The NCCCWA genetic map of rainbow trout was constructed by observing the inheritance of 1124 microsatellite markers in 5 families containing 30 offspring each. Although all linkage groups were identified with a high level of confidence, many markers were ordered at low LOD scores, primarily the result of a low number of informative meiosis. This was especially true for most duplicated markers where only one family with a maximum of 30 offspring could be scored. The map contains many markers which provide comparative information by identifying regions of homeology within the trout genome or regions of conserved synteny with genome sequences of model fish species. We observed whole genome map lengths of 4317.6 cM and 2564.1 cM for females and males, respectively, which is similar to the distances reported by Young et al. (2627.5 cM), Nichols et al. (4590 cM) , and Guyomard et al. (2750 cM) . However, our female map length differs significantly from the 10 Morgans reported by Sakamoto et al.  who reported the differences in sex recombination ratio to be 3.25:1. We observed an average sex recombination ratio of 1.68:1, but it varied greatly by chromosome and sub-chromosomal region. One explanation is that the microsatellites used in our map and the AFLPs used in the previous map differ with respect to their co-location with recombination hot spots. Another explanation is likely due to the marker densities on specific linkage groups which show higher ratios than the rest of the map. The chromosome specific ratios of 12.22:1, 4.58:1, 7.97:1, and 6.14:1, observed for chromosomes OMY 1, 15, 23, and 26, respectively, are well outside of the range for the rest of the chromosomes (.73:1 – 2.77:1). Having less drastic difference in this ratio than observed by Sakamoto et al.  facilitated the construction of a sex-averaged map in which we could include loci informative in any one of the 10 parents in the NCCCWA mapping reference families. However, the differences in recombination ratios are significant and sex should be accounted for when designing QTL experiments.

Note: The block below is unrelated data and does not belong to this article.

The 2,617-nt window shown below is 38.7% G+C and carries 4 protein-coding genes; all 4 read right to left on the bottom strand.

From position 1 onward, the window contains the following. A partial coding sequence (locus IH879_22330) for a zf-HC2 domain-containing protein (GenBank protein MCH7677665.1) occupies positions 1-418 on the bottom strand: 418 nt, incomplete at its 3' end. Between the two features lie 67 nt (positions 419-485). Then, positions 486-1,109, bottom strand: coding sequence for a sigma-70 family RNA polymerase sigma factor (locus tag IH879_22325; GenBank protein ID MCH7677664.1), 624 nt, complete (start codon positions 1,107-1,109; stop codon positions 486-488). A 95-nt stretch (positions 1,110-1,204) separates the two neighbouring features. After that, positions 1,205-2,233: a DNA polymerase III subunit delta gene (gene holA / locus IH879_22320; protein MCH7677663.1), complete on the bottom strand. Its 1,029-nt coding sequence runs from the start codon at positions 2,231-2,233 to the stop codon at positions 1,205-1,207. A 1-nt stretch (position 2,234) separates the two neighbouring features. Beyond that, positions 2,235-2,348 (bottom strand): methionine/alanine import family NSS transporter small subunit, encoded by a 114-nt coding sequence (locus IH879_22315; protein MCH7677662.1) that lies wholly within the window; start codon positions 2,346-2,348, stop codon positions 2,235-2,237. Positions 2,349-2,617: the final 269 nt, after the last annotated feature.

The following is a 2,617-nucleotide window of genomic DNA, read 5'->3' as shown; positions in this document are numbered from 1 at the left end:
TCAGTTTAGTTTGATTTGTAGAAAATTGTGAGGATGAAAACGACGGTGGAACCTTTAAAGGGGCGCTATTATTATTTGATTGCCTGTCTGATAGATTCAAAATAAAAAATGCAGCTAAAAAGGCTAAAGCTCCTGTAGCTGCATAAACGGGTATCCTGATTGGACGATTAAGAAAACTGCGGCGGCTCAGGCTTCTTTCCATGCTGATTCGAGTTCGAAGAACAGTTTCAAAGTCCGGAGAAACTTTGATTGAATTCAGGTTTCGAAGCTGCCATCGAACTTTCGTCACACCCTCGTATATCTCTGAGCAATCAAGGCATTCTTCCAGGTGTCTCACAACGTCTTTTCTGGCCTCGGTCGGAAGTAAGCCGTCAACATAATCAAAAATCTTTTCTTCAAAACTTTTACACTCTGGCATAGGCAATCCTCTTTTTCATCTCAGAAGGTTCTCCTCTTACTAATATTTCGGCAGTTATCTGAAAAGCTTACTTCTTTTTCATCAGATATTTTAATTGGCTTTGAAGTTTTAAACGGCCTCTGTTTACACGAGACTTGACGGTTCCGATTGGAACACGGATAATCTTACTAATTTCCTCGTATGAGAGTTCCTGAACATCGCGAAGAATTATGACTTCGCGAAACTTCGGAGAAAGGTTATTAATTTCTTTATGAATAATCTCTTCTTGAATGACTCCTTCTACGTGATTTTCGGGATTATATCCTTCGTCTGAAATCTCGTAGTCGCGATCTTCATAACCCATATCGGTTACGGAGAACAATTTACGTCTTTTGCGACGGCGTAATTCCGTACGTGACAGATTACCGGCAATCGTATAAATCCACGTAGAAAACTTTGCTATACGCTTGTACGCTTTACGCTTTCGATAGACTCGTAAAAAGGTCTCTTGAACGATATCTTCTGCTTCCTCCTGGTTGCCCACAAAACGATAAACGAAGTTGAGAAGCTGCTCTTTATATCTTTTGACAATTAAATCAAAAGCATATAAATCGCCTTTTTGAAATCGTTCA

Due to the evolutionarily recent whole genome duplication event, many microsatellite markers in salmonids exist as two copies in the genome, frequently resulting in two loci which can be genotyped per primer set [19, 43, 45, 46, 78, 80, 91]. In some instances the two loci can be distinguished due to drastic differences in allele sizes, but more often the loci have overlapping and identical allele sizes and include null alleles. In the latter case, the loci often can be scored in only one family, reducing the observed number of informative meioses supporting map construction. The benefit of these markers is that they identify chromosome fragments that probably share a common ancestor, and are likely to have similar complements of genes in various states of re-diploidization. As presented in Figures 4, 5, 6, we identified 180 assignments of homeology in the rainbow trout genome. As observed previously [19, 59, 61, 62], several chromosomes showed homeology primarily with one other chromosome, including the pairs OMY1/OMY23, OMY8/OMY28, OMY10/OMY19, OMY2/OMY3, OMY15/OMY21, OMY16/OMY20, OMY6/OMY26, OMY7/OMY18, and OMY13/OMY17. Chromosomes OMY2, OMY6, OMY19, OMY25, and OMY27 showed regions of homeology within the chromosome. The mapping of duplicated microsatellites from BACs and ESTs suggests that the gene complements of these regions may be similar and is useful for comparative mapping these regions with other salmonids and with the genomes of model fish species.